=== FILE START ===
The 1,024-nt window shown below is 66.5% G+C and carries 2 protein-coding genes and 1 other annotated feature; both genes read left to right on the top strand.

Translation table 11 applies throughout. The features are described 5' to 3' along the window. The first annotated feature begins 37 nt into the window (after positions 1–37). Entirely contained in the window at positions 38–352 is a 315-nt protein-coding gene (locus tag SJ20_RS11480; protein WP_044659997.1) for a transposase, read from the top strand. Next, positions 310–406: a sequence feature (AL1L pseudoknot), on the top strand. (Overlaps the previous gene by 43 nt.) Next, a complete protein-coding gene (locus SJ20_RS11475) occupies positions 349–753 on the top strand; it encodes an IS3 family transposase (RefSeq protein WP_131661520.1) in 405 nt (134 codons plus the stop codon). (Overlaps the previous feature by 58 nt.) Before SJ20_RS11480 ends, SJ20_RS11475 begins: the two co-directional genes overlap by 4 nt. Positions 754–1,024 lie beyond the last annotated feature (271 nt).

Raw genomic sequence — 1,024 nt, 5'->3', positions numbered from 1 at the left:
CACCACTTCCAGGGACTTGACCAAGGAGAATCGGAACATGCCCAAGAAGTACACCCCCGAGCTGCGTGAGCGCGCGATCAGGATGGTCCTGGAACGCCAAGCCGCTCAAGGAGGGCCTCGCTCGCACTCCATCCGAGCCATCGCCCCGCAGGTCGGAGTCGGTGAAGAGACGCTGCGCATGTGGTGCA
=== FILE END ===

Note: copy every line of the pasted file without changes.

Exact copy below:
The 1,024-nt window shown below is 66.5% G+C and carries 2 protein-coding genes and 1 other annotated feature; both genes read left to right on the top strand.

Translation table 11 applies throughout. The features are described 5' to 3' along the window. The first annotated feature begins 37 nt into the window (after positions 1–37). Entirely contained in the window at positions 38–352 is a 315-nt protein-coding gene (locus tag SJ20_RS11480; protein WP_044659997.1) for a transposase, read from the top strand. Next, positions 310–406: a sequence feature (AL1L pseudoknot), on the top strand. (Overlaps the previous gene by 43 nt.) Next, a complete protein-coding gene (locus SJ20_RS11475) occupies positions 349–753 on the top strand; it encodes an IS3 family transposase (RefSeq protein WP_131661520.1) in 405 nt (134 codons plus the stop codon). (Overlaps the previous feature by 58 nt.) Before SJ20_RS11480 ends, SJ20_RS11475 begins: the two co-directional genes overlap by 4 nt. Positions 754–1,024 lie beyond the last annotated feature (271 nt).

Raw genomic sequence — 1,024 nt, 5'->3', positions numbered from 1 at the left:
CACCACTTCCAGGGACTTGACCAAGGAGAATCGGAACATGCCCAAGAAGTACACCCCCGAGCTGCGTGAGCGCGCGATCAGGATGGTCCTGGAACGCCAAGCCGCTCAAGGAGGGCCTCGCTCGCACTCCATCCGAGCCATCGCCCCGCAGGTCGGAGTCGGTGAAGAGACGCTGCGCATGTGGTGCA